To be clear, I am not convinced that the current price levels and trends are doing us much good, (apart from for those on the ladder already, the states harvesting greater stamp duty tax takes, the construction sector, the real estate sector, etc etc). Long term strategies need to be put in place to get the market back into equilibrium, but its not clear to me where responsibility should lay. The complexity of the stakeholders involved makes intervention by any single agency myopic.

The SMSF Property Conundrum

The DFA Household Survey included coverage of households who held, or were considering property within a SMSF. Overall our survey showed that around 3% of households were holding residential property in SMSF, and a further 3% were actively considering it. Of these, 29% were motivated by the tax efficient nature of the investment, others were attracted by the prospect of appreciating prices (28%), the attractive finance offers available (17%), the potential for leverage (12%) and the prospect of better returns than from bank deposits (5%).

SMSF1We have done further work on those SMSF with property investments. We asked where the trustees had received advice on their property investment strategy. As expected, some used mortgage brokers or financial planners. Others relied on their own knowledge, information from developers, or from the internet. The scores are adjusted for multiple answers.

SMSF2We also asked about the proportion of the SMSF is invested in residential property (this excludes any by an SME). We found quite a range, some trustees spreading their investment risk, others have higher property exposure.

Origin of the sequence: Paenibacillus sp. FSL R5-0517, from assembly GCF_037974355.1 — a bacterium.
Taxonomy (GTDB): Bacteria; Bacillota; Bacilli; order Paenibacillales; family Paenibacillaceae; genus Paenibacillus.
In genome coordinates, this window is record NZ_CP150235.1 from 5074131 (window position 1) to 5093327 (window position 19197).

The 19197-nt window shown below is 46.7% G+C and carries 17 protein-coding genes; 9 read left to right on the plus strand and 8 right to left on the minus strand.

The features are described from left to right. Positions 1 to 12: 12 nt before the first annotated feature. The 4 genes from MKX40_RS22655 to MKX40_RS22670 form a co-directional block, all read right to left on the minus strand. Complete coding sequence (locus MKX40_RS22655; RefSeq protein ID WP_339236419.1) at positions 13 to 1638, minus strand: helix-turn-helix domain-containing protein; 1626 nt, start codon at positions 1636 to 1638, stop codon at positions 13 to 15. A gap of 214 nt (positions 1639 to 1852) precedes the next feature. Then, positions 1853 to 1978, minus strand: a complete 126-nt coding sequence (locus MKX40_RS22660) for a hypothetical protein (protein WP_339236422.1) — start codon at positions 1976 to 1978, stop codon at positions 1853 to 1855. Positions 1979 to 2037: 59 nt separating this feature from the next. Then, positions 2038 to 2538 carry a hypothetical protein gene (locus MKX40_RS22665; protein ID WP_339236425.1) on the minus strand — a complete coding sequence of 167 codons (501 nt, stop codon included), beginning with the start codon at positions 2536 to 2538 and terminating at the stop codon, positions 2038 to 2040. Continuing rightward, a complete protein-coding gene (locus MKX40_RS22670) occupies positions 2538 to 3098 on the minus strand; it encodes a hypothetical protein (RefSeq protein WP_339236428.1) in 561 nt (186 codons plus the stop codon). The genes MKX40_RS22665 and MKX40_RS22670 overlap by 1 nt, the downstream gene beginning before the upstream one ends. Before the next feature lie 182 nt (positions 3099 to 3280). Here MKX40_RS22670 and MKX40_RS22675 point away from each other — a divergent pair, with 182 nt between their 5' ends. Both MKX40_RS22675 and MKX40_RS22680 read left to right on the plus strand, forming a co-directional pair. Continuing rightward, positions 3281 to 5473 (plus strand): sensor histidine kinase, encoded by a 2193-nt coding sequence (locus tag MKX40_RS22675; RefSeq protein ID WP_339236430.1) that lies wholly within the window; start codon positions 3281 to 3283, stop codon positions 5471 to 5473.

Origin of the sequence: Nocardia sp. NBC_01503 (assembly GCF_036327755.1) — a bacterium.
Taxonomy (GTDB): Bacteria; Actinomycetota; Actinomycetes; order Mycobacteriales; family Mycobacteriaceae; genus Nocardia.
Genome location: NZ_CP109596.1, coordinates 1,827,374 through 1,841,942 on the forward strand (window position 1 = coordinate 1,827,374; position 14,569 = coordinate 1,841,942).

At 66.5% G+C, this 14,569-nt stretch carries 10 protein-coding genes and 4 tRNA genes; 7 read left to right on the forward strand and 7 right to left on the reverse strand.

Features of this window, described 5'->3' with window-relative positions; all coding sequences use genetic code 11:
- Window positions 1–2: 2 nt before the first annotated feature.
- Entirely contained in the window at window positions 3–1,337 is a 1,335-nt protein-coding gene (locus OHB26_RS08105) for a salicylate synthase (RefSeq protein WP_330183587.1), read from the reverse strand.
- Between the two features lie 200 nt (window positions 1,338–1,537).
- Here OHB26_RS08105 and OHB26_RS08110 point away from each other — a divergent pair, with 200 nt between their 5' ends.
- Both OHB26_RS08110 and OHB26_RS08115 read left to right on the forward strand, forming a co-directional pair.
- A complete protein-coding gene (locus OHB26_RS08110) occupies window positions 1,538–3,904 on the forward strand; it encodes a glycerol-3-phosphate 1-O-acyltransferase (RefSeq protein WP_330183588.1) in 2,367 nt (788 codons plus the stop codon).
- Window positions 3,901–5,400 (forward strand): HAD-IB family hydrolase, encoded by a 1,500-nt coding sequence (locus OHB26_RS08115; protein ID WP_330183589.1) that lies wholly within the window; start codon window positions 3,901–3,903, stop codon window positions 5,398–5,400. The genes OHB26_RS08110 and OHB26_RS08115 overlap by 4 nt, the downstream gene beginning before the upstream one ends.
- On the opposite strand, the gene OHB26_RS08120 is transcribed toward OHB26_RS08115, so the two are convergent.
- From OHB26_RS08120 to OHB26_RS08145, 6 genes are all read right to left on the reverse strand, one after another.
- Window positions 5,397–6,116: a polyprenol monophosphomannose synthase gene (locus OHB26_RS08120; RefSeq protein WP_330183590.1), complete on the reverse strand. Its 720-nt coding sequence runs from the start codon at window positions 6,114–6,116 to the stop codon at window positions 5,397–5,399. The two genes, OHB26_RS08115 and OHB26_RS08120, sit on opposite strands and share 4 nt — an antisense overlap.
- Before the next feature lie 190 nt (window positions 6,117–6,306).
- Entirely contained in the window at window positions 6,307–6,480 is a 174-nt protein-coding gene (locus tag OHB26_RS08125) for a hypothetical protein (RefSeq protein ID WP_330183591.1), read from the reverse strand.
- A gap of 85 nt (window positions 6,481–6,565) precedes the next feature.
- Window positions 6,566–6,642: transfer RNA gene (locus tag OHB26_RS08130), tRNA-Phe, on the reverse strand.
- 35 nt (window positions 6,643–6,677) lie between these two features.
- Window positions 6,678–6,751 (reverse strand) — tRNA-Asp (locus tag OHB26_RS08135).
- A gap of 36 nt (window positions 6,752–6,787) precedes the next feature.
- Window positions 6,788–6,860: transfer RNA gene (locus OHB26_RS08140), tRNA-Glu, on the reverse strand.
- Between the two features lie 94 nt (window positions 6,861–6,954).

According to APRA as reported in their Annual Superannuation Bulletin (issued Jan 2013), total superannuation assets increased by 3.7 per cent during the year to 30 June 2012 to $1.40 trillion. Of this total, $439.0 billion are held by SMSFs, which are regulated by the ATO. The number of SMSFs grew by 8.0 per cent to 478,263 funds during the 2012 financial year. The Reserve Bank revealed recently about $18 billion is invested in residential property.

There are significant tax incentives for SMSF property investment, including the potential to offset costs, gain tax free capital growth, and the potential to structure loans such as to obtain more than 100% of the potential purchase price (most banks will only lend to 70%, but SMSFs can get loans from the trustees to lift the balance higher).

To quote Australian Property Investor: ” A negatively geared property can have the following benefits:

  • Wipe out income tax on investments.
  • Wipe out contributions tax (and income tax).
  • Get back all, not just part, of franking credits.
  • Save up income losses for future years when concessional contributions might be higher.

In fact, your SMSF can get itself into the position where it pays no tax inside the fund now.” Thus, for many its a totally logical, and sensible investment strategy, given the current tax regime.